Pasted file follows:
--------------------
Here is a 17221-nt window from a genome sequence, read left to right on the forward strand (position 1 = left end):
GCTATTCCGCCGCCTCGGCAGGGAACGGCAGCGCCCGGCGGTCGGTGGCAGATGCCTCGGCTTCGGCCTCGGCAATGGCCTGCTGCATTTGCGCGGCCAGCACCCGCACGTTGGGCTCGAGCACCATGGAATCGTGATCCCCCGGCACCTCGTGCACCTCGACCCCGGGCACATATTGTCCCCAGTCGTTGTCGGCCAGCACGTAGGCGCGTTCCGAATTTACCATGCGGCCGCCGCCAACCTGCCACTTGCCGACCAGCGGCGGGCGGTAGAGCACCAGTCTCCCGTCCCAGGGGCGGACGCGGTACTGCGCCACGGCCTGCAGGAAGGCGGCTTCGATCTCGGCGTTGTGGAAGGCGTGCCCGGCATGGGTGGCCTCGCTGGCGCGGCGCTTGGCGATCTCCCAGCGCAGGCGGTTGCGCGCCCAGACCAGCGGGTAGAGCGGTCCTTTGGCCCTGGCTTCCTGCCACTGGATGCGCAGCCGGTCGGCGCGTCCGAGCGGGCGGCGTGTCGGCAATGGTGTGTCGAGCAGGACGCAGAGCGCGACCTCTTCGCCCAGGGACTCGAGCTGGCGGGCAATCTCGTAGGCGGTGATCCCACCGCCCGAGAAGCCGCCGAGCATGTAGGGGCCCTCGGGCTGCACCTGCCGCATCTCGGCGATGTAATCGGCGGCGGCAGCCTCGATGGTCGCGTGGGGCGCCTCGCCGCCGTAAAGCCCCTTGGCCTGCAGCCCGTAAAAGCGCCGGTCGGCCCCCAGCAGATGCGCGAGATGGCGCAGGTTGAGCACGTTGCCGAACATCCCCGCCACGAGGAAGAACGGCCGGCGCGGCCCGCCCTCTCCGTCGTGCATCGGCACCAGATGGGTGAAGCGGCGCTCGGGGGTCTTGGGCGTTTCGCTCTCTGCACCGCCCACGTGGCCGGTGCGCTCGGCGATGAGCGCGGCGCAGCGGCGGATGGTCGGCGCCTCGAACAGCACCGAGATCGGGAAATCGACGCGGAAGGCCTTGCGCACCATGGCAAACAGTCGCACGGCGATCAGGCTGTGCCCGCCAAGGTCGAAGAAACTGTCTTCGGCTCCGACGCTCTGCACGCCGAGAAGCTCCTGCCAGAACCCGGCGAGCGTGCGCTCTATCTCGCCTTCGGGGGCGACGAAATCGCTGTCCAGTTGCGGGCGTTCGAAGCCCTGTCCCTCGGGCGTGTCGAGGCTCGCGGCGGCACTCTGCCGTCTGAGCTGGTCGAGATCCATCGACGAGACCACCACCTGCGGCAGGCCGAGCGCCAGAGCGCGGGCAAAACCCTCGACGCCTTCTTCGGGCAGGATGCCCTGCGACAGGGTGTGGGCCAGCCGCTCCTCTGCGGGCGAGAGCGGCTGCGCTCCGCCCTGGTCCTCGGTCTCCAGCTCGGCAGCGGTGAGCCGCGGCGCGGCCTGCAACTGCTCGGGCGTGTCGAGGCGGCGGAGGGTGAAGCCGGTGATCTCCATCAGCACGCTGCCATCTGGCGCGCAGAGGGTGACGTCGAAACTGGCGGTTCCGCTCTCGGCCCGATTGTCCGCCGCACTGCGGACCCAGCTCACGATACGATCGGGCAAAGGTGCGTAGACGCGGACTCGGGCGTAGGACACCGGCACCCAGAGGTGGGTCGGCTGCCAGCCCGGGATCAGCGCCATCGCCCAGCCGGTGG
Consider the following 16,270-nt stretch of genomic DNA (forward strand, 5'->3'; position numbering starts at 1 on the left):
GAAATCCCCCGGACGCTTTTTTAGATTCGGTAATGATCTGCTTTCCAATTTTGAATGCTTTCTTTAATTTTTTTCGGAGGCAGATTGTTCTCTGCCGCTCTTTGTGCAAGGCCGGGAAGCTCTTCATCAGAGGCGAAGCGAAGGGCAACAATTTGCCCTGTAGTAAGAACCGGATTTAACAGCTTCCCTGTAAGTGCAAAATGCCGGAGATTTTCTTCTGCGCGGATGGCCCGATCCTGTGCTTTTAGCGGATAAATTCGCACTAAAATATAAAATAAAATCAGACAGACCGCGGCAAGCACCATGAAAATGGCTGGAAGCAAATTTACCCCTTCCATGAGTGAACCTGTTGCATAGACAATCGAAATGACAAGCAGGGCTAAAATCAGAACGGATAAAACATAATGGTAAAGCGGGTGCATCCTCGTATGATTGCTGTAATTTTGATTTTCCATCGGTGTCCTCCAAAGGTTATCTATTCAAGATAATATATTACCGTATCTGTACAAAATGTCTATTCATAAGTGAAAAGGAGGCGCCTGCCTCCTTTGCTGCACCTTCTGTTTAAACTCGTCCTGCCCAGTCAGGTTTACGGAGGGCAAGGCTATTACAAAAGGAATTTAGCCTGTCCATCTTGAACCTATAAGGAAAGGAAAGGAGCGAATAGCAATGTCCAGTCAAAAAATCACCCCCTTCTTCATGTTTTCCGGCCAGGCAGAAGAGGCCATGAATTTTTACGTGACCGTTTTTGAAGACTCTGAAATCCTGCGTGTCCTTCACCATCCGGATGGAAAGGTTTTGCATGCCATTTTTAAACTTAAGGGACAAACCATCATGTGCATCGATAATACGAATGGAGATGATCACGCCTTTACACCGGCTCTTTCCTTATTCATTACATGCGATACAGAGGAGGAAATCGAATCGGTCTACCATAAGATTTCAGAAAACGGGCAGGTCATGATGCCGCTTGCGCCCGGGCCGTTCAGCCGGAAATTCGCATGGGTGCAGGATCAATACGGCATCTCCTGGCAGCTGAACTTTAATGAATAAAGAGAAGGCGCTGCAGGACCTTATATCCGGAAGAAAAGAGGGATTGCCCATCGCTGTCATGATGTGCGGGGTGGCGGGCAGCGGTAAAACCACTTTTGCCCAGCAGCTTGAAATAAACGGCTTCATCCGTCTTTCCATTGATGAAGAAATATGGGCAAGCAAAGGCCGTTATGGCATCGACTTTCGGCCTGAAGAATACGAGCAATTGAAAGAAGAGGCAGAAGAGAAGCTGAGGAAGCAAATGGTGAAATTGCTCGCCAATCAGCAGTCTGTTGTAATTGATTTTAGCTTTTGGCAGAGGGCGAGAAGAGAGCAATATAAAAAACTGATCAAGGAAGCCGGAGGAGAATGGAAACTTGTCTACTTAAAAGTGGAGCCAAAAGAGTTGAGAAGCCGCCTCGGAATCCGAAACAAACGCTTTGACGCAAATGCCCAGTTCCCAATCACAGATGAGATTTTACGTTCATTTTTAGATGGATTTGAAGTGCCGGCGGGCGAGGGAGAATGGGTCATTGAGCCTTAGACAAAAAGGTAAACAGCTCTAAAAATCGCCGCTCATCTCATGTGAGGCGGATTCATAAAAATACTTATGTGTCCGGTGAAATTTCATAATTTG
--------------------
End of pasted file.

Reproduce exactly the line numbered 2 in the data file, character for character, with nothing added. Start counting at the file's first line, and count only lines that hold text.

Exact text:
GCTATTCCGCCGCCTCGGCAGGGAACGGCAGCGCCCGGCGGTCGGTGGCAGATGCCTCGGCTTCGGCCTCGGCAATGGCCTGCTGCATTTGCGCGGCCAGCACCCGCACGTTGGGCTCGAGCACCATGGAATCGTGATCCCCCGGCACCTCGTGCACCTCGACCCCGGGCACATATTGTCCCCAGTCGTTGTCGGCCAGCACGTAGGCGCGTTCCGAATTTACCATGCGGCCGCCGCCAACCTGCCACTTGCCGACCAGCGGCGGGCGGTAGAGCACCAGTCTCCCGTCCCAGGGGCGGACGCGGTACTGCGCCACGGCCTGCAGGAAGGCGGCTTCGATCTCGGCGTTGTGGAAGGCGTGCCCGGCATGGGTGGCCTCGCTGGCGCGGCGCTTGGCGATCTCCCAGCGCAGGCGGTTGCGCGCCCAGACCAGCGGGTAGAGCGGTCCTTTGGCCCTGGCTTCCTGCCACTGGATGCGCAGCCGGTCGGCGCGTCCGAGCGGGCGGCGTGTCGGCAATGGTGTGTCGAGCAGGACGCAGAGCGCGACCTCTTCGCCCAGGGACTCGAGCTGGCGGGCAATCTCGTAGGCGGTGATCCCACCGCCCGAGAAGCCGCCGAGCATGTAGGGGCCCTCGGGCTGCACCTGCCGCATCTCGGCGATGTAATCGGCGGCGGCAGCCTCGATGGTCGCGTGGGGCGCCTCGCCGCCGTAAAGCCCCTTGGCCTGCAGCCCGTAAAAGCGCCGGTCGGCCCCCAGCAGATGCGCGAGATGGCGCAGGTTGAGCACGTTGCCGAACATCCCCGCCACGAGGAAGAACGGCCGGCGCGGCCCGCCCTCTCCGTCGTGCATCGGCACCAGATGGGTGAAGCGGCGCTCGGGGGTCTTGGGCGTTTCGCTCTCTGCACCGCCCACGTGGCCGGTGCGCTCGGCGATGAGCGCGGCGCAGCGGCGGATGGTCGGCGCCTCGAACAGCACCGAGATCGGGAAATCGACGCGGAAGGCCTTGCGCACCATGGCAAACAGTCGCACGGCGATCAGGCTGTGCCCGCCAAGGTCGAAGAAACTGTCTTCGGCTCCGACGCTCTGCACGCCGAGAAGCTCCTGCCAGAACCCGGCGAGCGTGCGCTCTATCTCGCCTTCGGGGGCGACGAAATCGCTGTCCAGTTGCGGGCGTTCGAAGCCCTGTCCCTCGGGCGTGTCGAGGCTCGCGGCGGCACTCTGCCGTCTGAGCTGGTCGAGATCCATCGACGAGACCACCACCTGCGGCAGGCCGAGCGCCAGAGCGCGGGCAAAACCCTCGACGCCTTCTTCGGGCAGGATGCCCTGCGACAGGGTGTGGGCCAGCCGCTCCTCTGCGGGCGAGAGCGGCTGCGCTCCGCCCTGGTCCTCGGTCTCCAGCTCGGCAGCGGTGAGCCGCGGCGCGGCCTGCAACTGCTCGGGCGTGTCGAGGCGGCGGAGGGTGAAGCCGGTGATCTCCATCAGCACGCTGCCATCTGGCGCGCAGAGGGTGACGTCGAAACTGGCGGTTCCGCTCTCGGCCCGATTGTCCGCCGCACTGCGGACCCAGCTCACGATACGATCGGGCAAAGGTGCGTAGACGCGGACTCGGGCGTAGGACACCGGCACCCAGAGGTGGGTCGGCTGCCAGCCCGGGATCAGCGCCATCGCCCAGCCGGTGG